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What Makes Urban Roads So Dangerous?

Oftentimes emergency roadside workers risk their lives due to narrow shoulders and distracted drivers.

(TNS) -- The call came in to Absolute Towing around 8:45 on a recent spring morning, notable only for its persistent drizzle. Flat tire. Two people. “I-94 and Manning-ish” -- a reference to the exurban Washington County crossroad.

This service call was a relatively safe one for Tim Heldman, who owns the Oakdale towing firm. The occupants of the disabled Ford Fusion had carefully steered the sedan off the busy highway and onto an expansive shoulder, where it was hoisted onto his tow truck without incident.

But that’s not always the case. “Basically, every time I go out, I’m risking my life for 40 bucks,” said Heldman.

As Twin Cities roads grow more congested and as Minnesota’s summer road construction begins this Thursday, the safe haven of the highway shoulder for motorist emergencies and traffic stops may not be terribly safe. Many stretches of road in the metro area have limited roadside space -- or sometimes no shoulders at all.

Add to the mix distracted drivers -- those texting, e-mailing and talking on the phone -- and a lack of awareness of the state’s “move over” laws requiring drivers to move over a lane to avoid stalled or stopped vehicles on roadway shoulders.

“It can be very dangerous,” said John McClellan, freeway operations supervisor of the Freeway Incident Response Safety Team for the Minnesota Department of Transportation (MnDOT). If someone breaks down, “being on the shoulder is better, but the best thing is to not be out there in a disabled vehicle.”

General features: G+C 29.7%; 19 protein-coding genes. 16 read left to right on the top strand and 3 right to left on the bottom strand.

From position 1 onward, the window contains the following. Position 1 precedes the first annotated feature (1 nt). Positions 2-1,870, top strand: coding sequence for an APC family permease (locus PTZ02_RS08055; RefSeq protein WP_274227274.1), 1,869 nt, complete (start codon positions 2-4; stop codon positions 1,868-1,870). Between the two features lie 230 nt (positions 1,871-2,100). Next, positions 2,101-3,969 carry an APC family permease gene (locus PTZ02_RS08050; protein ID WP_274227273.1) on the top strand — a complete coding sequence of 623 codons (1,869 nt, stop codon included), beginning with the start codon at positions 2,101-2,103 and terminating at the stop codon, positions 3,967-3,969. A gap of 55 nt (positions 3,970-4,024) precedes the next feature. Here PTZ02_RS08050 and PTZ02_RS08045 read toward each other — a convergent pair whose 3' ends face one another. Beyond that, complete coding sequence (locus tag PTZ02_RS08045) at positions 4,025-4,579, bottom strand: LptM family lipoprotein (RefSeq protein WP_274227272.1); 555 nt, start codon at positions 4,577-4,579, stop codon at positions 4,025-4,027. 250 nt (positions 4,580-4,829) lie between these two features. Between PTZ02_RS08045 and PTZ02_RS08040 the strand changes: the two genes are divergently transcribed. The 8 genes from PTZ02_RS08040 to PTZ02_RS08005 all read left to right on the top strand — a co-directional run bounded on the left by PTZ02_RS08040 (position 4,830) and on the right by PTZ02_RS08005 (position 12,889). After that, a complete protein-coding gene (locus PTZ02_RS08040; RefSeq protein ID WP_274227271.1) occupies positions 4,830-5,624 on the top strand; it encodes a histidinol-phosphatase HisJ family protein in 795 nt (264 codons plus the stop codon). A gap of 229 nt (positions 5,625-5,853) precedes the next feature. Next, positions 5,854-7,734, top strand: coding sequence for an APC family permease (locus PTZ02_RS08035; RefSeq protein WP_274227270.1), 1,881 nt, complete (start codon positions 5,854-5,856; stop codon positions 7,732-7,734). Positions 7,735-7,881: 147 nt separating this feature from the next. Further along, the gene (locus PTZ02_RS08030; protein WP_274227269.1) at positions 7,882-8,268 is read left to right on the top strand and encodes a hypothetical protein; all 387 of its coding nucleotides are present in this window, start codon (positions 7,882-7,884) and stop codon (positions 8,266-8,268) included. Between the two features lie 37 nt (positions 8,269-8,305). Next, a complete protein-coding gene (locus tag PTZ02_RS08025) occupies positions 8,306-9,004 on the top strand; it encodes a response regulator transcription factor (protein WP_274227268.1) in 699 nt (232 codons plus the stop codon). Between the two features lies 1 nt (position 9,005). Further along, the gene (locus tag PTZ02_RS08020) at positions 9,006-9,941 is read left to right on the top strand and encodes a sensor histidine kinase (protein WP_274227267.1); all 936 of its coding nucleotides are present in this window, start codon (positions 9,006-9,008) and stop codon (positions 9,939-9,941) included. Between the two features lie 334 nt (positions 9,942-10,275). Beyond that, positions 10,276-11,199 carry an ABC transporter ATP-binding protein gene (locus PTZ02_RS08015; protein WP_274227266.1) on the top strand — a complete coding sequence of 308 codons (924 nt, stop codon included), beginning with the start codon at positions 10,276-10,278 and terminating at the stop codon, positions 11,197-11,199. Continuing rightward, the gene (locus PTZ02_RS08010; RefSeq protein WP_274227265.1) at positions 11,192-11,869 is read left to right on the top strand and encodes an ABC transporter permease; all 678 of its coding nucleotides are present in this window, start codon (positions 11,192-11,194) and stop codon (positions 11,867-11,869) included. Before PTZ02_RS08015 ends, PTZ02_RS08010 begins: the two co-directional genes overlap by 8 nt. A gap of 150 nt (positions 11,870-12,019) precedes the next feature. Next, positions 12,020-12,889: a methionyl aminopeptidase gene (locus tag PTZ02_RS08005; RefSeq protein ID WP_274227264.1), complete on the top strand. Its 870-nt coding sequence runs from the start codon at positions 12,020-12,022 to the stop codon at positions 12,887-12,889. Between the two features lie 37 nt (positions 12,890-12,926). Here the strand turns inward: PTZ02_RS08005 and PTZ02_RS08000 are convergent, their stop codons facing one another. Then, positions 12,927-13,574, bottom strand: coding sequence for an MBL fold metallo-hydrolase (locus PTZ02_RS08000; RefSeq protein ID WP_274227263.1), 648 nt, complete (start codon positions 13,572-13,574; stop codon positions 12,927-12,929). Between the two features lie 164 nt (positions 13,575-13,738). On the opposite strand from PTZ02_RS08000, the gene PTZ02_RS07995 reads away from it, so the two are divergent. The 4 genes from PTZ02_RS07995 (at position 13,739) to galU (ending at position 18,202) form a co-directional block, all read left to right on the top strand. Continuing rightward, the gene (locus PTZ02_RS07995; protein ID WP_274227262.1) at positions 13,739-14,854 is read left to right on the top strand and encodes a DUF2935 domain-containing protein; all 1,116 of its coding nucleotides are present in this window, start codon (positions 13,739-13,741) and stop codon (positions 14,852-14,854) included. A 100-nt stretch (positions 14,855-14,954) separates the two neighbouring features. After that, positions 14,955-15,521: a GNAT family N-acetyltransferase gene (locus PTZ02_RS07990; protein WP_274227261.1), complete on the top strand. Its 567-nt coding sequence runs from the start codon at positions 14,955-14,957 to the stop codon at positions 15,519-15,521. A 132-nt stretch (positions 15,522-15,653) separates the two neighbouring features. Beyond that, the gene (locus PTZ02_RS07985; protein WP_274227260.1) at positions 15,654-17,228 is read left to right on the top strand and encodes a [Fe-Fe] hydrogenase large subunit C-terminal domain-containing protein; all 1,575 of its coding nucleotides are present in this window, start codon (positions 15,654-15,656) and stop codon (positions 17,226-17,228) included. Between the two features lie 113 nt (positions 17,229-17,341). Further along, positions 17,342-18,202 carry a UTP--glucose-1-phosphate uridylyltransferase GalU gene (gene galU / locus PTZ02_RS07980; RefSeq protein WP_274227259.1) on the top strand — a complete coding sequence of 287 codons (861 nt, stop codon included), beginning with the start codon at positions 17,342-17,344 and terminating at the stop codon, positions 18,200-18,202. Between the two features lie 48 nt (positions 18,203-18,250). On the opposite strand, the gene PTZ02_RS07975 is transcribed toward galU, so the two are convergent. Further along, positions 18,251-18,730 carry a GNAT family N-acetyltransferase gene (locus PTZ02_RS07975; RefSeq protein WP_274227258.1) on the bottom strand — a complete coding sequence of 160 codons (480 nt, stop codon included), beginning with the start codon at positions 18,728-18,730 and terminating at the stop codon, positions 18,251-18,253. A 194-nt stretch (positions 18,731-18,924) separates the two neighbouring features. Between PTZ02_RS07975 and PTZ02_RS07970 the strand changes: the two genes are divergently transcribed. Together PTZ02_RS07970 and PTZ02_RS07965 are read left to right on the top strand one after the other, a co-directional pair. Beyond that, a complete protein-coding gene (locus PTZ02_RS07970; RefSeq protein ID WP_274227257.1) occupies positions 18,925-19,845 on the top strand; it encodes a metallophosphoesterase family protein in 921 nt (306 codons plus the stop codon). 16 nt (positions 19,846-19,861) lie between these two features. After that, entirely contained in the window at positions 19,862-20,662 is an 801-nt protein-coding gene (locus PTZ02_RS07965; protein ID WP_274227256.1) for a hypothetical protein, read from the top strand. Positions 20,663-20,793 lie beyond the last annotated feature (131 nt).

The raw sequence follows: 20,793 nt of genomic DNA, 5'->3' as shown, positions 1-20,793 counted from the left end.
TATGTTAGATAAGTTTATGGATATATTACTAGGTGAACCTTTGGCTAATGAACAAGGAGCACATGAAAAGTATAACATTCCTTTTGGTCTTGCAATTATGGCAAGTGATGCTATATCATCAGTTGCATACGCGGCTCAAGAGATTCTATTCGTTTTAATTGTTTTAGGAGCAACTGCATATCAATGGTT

That’s not always an option for police, emergency workers, firefighters and tow truck drivers called to the scene of an accident or breakdown -- often a risky proposition to safely navigate.

Deaths hard to track

It’s difficult to quantify the number of emergency and roadside responders who are killed or injured by careless motorists because there’s no central clearinghouse for collecting that information.

The Emergency Responder Safety Institute reports that seven fire and emergency medical personnel were killed across the country in struck-by-vehicle incidents last year, and two additional fatalities of off-duty personnel who stopped to help at crash sites. That’s up from two fatalities in 2014.

Six law-enforcement officers were fatally struck by vehicles in 2014 -- directing traffic, assisting motorists, or while conducting a traffic stop, according to the FBI. Nine fatalities were reported in 2013.

A police officer in Minnesota hasn’t been killed in such an incident since Aug. 31, 2000, when state trooper Ted Foss was struck and killed by a vehicle on Interstate 90 near Winona while on a traffic stop.

Foss’ death was the impetus for the state’s “move over” law requiring motorists to move over a lane to avoid stopped emergency vehicles, or slow down if it’s not safe to switch lanes. Fines can exceed $100, and the Minnesota State Patrol last year issued 3,443 citations and warnings. Still, seven squad cars were struck while parked, and two troopers injured in 2015, and six squad cars have been struck so far this year.